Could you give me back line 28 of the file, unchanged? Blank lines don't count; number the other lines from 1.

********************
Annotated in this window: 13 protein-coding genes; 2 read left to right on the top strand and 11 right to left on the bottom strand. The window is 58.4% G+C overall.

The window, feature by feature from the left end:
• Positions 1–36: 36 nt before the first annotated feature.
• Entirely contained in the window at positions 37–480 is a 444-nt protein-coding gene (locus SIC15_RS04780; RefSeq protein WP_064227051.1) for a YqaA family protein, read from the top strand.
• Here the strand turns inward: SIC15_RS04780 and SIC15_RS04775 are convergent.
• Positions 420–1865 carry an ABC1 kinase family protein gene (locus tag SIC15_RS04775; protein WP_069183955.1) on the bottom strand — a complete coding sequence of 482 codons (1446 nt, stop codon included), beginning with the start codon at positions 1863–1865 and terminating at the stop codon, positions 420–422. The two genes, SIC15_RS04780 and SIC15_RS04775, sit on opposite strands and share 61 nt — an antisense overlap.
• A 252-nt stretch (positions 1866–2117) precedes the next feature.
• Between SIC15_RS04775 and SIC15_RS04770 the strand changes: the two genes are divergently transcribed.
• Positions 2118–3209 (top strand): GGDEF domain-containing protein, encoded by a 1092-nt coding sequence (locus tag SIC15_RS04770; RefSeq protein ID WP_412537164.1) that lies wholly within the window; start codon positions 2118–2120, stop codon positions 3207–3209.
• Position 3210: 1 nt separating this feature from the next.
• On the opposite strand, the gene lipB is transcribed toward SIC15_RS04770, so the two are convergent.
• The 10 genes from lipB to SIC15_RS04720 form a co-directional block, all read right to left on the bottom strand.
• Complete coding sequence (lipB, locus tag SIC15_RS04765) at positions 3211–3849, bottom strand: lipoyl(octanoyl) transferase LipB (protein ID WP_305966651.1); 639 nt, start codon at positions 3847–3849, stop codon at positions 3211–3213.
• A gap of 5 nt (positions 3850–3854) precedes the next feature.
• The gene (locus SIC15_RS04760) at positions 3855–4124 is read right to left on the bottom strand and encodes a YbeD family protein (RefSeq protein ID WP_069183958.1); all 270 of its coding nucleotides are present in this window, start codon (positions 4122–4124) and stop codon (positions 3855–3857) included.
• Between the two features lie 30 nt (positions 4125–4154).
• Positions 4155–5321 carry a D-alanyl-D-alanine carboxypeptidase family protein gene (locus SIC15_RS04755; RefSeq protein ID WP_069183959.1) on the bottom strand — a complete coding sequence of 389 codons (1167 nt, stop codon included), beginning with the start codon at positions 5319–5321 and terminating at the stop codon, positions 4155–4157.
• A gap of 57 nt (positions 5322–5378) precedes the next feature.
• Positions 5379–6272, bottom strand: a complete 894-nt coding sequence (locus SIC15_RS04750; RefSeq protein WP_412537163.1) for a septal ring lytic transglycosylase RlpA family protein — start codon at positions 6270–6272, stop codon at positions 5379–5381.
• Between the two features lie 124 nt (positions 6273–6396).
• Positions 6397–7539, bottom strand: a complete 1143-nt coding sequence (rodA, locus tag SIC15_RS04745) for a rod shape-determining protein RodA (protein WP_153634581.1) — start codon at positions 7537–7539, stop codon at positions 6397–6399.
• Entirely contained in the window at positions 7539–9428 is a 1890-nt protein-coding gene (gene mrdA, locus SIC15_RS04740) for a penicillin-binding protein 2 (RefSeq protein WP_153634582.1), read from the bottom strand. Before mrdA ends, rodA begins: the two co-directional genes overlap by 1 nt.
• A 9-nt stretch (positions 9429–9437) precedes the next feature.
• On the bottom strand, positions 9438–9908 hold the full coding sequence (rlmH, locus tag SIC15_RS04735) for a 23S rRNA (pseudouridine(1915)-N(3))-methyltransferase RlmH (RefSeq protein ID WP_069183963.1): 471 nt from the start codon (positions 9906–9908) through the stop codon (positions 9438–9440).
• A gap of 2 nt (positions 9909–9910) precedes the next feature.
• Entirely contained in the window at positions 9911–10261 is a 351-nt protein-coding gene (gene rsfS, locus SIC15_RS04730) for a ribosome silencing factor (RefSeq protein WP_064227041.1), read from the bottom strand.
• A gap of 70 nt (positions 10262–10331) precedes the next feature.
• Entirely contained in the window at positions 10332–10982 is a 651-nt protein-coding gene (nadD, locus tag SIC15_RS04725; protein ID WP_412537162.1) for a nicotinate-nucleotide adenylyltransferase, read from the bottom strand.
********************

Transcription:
• Entirely contained in the window at positions 10332–10982 is a 651-nt protein-coding gene (nadD, locus tag SIC15_RS04725; protein ID WP_412537162.1) for a nicotinate-nucleotide adenylyltransferase, read from the bottom strand.